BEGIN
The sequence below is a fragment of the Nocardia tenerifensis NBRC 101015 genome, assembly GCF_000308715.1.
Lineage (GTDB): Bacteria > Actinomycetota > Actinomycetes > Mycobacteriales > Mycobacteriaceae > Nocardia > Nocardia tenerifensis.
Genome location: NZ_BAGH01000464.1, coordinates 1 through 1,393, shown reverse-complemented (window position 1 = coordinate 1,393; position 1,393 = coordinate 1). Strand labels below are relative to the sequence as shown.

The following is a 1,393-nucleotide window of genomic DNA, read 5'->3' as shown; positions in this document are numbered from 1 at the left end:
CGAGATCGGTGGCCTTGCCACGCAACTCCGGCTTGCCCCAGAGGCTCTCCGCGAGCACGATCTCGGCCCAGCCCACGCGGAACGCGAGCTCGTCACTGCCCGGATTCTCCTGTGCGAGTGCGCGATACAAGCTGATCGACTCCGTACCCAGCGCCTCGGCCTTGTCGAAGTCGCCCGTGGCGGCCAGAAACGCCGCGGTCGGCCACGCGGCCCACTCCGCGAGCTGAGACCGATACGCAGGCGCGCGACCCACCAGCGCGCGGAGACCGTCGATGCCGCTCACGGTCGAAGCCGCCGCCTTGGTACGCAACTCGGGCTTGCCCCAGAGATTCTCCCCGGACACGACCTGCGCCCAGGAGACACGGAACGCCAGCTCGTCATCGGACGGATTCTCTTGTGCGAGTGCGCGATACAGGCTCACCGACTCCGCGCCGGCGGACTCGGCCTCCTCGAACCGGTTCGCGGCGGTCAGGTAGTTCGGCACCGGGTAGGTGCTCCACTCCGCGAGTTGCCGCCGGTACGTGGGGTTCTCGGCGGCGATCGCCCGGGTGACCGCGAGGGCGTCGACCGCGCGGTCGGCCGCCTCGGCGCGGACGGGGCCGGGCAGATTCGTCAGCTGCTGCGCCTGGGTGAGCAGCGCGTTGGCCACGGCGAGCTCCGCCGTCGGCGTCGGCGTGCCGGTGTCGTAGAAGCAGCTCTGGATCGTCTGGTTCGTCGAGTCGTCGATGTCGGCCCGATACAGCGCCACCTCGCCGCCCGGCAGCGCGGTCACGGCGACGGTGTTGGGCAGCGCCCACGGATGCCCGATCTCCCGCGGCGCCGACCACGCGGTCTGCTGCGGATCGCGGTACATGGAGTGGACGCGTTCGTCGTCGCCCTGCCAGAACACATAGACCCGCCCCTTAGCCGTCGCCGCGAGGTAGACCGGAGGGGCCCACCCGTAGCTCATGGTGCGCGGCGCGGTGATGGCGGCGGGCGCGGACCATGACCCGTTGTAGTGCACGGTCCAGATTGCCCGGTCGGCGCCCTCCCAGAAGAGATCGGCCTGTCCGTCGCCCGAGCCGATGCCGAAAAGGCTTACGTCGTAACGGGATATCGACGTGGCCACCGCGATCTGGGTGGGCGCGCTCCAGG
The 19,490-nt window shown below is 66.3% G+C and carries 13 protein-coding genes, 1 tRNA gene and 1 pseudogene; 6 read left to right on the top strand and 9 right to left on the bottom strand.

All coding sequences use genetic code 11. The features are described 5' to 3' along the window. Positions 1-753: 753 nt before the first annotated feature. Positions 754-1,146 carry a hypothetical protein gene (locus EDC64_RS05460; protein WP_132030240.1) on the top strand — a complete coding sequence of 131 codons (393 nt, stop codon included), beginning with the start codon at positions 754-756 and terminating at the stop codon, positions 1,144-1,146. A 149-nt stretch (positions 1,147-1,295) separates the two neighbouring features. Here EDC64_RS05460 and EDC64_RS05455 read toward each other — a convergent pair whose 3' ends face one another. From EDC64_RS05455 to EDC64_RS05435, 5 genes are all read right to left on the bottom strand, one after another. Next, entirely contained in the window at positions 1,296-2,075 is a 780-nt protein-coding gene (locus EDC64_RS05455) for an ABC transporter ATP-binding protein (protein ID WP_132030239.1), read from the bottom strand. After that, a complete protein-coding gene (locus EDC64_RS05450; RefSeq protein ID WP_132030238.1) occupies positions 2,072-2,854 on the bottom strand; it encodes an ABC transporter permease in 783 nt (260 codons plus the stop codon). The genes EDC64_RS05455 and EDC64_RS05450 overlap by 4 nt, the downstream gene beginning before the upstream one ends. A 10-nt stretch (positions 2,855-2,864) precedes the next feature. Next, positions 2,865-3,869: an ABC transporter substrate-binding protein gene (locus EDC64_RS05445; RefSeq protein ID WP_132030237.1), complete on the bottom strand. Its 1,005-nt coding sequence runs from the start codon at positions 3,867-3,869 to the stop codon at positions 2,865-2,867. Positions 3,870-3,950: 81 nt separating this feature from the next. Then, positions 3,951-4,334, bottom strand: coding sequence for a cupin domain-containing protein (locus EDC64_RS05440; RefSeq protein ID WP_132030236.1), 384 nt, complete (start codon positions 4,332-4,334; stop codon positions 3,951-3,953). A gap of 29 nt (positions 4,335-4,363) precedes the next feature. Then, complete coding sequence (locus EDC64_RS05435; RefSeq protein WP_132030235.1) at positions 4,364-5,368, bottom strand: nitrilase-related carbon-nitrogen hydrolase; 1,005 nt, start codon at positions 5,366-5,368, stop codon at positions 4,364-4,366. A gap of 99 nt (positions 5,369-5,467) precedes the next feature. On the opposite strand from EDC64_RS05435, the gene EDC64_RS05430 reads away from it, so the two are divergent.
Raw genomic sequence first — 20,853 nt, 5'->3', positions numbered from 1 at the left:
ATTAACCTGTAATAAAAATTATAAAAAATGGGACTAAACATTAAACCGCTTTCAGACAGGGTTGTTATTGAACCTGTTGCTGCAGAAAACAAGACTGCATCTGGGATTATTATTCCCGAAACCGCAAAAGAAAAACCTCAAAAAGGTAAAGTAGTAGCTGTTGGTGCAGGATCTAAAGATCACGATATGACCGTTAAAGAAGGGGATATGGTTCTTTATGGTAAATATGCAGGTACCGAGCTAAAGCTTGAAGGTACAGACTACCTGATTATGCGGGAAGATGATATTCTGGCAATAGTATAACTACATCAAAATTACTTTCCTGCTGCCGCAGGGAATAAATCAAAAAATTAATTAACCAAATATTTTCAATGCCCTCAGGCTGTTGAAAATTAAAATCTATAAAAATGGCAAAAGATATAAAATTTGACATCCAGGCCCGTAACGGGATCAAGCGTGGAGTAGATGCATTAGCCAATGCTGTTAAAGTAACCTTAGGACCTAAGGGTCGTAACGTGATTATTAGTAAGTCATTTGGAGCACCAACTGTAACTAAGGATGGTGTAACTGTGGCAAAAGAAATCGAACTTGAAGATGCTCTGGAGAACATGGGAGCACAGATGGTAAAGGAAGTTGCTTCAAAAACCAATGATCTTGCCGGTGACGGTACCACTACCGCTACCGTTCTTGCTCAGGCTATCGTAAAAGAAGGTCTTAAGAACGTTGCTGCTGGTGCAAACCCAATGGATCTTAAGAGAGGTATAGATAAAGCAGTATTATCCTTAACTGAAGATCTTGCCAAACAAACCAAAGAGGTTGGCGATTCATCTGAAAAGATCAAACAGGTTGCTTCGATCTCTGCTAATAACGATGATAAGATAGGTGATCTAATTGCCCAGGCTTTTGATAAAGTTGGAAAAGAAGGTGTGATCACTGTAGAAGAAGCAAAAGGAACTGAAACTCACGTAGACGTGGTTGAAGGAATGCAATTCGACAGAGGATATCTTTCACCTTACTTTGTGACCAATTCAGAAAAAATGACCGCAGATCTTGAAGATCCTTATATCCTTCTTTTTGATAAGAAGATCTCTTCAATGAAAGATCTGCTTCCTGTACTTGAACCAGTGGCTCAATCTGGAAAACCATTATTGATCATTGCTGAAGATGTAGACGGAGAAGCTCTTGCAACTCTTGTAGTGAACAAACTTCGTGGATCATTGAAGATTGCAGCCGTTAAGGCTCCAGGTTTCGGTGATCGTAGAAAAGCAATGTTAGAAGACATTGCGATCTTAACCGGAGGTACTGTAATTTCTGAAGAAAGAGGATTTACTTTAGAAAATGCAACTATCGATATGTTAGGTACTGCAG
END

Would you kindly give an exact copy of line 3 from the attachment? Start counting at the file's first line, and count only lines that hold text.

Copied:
Genome location: NZ_BAGH01000464.1, coordinates 1 through 1,393, shown reverse-complemented (window position 1 = coordinate 1,393; position 1,393 = coordinate 1). Strand labels below are relative to the sequence as shown.